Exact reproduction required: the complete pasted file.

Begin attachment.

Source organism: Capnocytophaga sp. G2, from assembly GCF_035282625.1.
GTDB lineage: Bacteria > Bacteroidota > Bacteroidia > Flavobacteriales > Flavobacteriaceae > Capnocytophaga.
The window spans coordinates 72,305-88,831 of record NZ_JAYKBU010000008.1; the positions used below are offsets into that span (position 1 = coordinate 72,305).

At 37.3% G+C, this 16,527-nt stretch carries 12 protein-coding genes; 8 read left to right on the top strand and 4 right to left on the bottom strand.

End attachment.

Source organism: Capnocytophaga sp. G2, from assembly GCF_035282625.1.
GTDB lineage: Bacteria > Bacteroidota > Bacteroidia > Flavobacteriales > Flavobacteriaceae > Capnocytophaga.
The window spans coordinates 72,305-88,831 of record NZ_JAYKBU010000008.1; the positions used below are offsets into that span (position 1 = coordinate 72,305).

At 37.3% G+C, this 16,527-nt stretch carries 12 protein-coding genes; 8 read left to right on the top strand and 4 right to left on the bottom strand.